Over the past two decades, the ways in which we create, collect, and compile photographs have shifted dramatically. In broad strokes, we might define this shift as away from photographs as singular, iconic, and private objects to a ubiquitous, public, and collective phenomenon that is now often immaterial. The photo album, for example, once a tangible object that one person might intimately consult has been replaced by online platforms that are often far more public than we know, or at least admit to ourselves. Not only can one create a very particular identity—showing off our “best life”—through the careful selection of one’s own photographs, but we can also now collect, compile, and share the images of others, shaping or enhancing our own story through the inclusion of someone else’s once private pictures, public advertising images, travel photographs, and so on. This exhibition presents the work of four photographers, all of whom work with, and critique, these new practices in photography. Unified by their understanding of the photograph as an ambiguous messenger, each of these artists creates, collects, or compiles photographs to trace narratives about identity, community, and power. These narratives are then presented in forms that invite us to consider the relationship between photographs and the spaces in which they are taken or viewed. Collectively, they assert that photography, as it currently exists, is a kind of open-source language.

Guanyu Xu (Chinese, b. 1993) collages his own photographs with pages ripped from Western magazines, bringing public images into a private space (his parents’ home) to weave together a complicated and layered representation of himself. Elliott Jerome Brown, Jr. (American, b. 1995) produces images of friends, family, neighbors, and even strangers and then juxtaposes them, overlaps them, sometimes even embeds them in pieces of architecture drawing attention to photography’s place at the nexus of public and private spaces. Dionne Lee’s (American, b. 1988) work combines images taken from sources that include sailing and wilderness manuals with images of her own making, layering public and private images to produce a narrative about landscape, race, and survival. And finally, Esther Hovers (Dutch, b. 1991) asks us to consider how the camera itself is increasingly shifting the definition of what is “public” and what is “private” by creating and compiling schematics, drawn maps, and artfully composed photographs that mimic surveillance images, and are in fact, based on forms and arrangements of people that surveillance cameras read as threatening.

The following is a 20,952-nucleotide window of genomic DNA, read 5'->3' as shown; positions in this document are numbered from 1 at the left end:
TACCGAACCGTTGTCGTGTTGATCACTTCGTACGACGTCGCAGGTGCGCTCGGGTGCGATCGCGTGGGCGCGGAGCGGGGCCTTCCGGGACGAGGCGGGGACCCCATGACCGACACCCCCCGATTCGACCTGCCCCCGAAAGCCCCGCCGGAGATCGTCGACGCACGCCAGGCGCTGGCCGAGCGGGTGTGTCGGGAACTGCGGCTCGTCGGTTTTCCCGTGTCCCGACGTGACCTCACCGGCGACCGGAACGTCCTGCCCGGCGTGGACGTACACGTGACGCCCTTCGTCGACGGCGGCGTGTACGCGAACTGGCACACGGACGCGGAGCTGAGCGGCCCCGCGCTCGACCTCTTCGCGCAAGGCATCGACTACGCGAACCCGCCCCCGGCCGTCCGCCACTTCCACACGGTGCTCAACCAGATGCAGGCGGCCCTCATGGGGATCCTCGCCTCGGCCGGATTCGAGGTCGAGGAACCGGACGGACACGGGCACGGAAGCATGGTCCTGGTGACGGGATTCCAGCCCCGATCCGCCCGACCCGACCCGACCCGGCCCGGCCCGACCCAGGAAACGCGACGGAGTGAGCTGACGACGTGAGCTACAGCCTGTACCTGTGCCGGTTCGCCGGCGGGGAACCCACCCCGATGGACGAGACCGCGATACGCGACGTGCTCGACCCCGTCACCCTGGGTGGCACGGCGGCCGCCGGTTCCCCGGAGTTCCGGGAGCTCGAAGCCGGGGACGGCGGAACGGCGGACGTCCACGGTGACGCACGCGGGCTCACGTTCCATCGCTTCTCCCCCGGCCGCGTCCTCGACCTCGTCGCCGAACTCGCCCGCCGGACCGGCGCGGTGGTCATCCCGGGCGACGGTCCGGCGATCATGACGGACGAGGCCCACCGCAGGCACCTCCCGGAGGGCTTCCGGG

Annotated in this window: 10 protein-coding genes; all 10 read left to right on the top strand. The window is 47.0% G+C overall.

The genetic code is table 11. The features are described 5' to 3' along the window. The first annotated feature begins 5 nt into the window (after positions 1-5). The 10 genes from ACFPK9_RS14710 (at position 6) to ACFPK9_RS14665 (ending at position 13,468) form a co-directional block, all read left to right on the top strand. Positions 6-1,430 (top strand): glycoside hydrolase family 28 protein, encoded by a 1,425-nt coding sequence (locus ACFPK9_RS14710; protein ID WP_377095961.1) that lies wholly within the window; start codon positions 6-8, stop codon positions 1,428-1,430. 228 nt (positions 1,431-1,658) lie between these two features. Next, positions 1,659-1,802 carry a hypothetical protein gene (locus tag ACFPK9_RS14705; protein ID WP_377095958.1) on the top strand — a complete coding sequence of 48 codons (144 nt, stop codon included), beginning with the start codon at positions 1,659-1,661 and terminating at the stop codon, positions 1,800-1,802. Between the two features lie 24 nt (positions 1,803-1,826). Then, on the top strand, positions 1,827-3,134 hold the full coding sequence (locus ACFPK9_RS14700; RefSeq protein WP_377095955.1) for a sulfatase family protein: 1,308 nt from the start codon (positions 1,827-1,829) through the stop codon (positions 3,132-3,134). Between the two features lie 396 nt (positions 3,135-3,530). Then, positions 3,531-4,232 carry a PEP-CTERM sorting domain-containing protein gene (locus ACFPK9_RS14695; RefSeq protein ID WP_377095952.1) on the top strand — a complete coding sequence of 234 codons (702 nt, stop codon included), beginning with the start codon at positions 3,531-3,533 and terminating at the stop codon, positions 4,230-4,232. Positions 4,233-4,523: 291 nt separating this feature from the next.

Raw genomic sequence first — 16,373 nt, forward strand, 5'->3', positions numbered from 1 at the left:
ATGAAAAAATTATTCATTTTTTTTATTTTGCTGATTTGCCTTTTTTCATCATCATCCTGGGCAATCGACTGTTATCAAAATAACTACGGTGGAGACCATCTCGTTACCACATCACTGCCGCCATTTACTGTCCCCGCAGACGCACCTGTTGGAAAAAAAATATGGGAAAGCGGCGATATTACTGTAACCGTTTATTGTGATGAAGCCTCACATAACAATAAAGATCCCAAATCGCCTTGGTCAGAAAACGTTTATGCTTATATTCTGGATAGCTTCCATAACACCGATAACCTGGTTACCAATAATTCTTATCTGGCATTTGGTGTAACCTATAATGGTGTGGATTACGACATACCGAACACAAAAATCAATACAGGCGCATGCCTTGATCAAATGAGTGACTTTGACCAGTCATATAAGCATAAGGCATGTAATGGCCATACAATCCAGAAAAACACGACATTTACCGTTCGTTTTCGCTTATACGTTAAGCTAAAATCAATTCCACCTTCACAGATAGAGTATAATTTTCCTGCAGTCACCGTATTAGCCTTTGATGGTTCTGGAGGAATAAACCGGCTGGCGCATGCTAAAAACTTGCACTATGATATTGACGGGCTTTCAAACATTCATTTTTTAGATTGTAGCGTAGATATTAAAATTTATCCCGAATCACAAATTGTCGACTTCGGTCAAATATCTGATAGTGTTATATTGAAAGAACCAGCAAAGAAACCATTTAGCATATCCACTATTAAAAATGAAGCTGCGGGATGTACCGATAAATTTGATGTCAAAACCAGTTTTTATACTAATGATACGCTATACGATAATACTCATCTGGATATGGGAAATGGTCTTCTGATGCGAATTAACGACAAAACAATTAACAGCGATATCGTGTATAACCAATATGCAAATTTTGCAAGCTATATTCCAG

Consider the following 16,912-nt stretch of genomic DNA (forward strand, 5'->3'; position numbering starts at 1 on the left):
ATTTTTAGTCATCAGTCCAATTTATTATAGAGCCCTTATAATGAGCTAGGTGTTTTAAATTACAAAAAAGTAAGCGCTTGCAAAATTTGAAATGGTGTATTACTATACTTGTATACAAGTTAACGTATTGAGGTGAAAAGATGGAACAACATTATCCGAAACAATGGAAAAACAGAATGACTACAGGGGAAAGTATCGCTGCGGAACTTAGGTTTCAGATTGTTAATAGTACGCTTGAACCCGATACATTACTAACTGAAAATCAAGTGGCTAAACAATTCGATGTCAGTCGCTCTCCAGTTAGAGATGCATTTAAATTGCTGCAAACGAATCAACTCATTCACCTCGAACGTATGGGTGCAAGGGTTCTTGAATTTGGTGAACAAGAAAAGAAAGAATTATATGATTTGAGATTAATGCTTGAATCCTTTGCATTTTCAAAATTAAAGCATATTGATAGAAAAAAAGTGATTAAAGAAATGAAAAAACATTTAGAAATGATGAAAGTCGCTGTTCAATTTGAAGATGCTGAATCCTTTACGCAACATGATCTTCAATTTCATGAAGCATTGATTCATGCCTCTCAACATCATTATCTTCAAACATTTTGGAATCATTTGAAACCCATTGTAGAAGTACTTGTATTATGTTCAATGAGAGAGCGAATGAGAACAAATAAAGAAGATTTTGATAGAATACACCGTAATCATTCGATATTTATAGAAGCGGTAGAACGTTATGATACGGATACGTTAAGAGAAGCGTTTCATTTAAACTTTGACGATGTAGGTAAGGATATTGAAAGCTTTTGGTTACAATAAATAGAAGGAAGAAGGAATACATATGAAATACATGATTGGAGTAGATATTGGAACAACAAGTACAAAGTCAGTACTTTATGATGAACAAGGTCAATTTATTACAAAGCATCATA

The now almost endless creation, collection, and compilation of photographs is the new photography, and while these processes often result in a vague, jumbled form of communication, but these artists remind us that, if carefully considered, compilations of photographs can result in a precisely articulated vision of the world, and one’s own place in it.

New Photography: Create, Collect, Compile is organized by the New Orleans Museum of Art and sponsored by the Del and Ginger Hall Photography Fund. Additional support is provided by George and Milly Denegre, John Abajian and Scott Simmons, the A. Charlotte Mann and Joshua Mann Pailet Endowment, and Delta Airlines.

Worlds Within Worlds

2019

Guanyu Xu

Archival pigment print

40 x 50 in.

Courtesy of the artist

Rooms of Convergence

2018

Guanyu Xu

Archival inkjet on paper

Courtesy of the artist

Space of Mutation

2018

Guanyu Xu

Archival inkjet on paper

Courtesy of the artist

False Positives

2015–2016

Esther Hovers

Archival pigment prints

Courtesy of the artist

False Positives, Overview B

2015–2016

Esther Hovers

Archival pigment print

Courtesy of the artist

False Positives, Overview H

2015-2016

Esther Hovers

Archival pigment print

Courtesy of the artist

Surface Tension

2019

Dionne Lee

Gelatin silver print

8 x 10 in.

Courtesy of the artist

A Plot That Also Grounds

2018

Dionne Lee

Archival inkjet print

9 x 13 in.

Courtesy of the artist

Netting

2019

Dionne Lee

Gelatin silver print

11 x 14 in.

Courtesy of the artist

Prune and Grout

Elliott Jerome Brown, Jr.

Pigmented ink print

Courtesy of the artist and Nicelle Beauchane Gallery

Like a relentless fan, she would sing along, hair flounced and nails sunk deeper into her armrests whenever a note turned unanticipatedly left, then right, then upside down. In any direction, she took delight in her best effort to keep up.

2019

Elliott Jerome Brown, Jr.

Pigmented ink print

Courtesy of the artist and Nicelle Beauchane Gallery

Fallen out of responsibility with myself, she was born into something ready to receive her.

2020

Elliott Jerome Brown, Jr.

Pigmented ink print

Courtesy of the artist and Nicelle Beauchane Gallery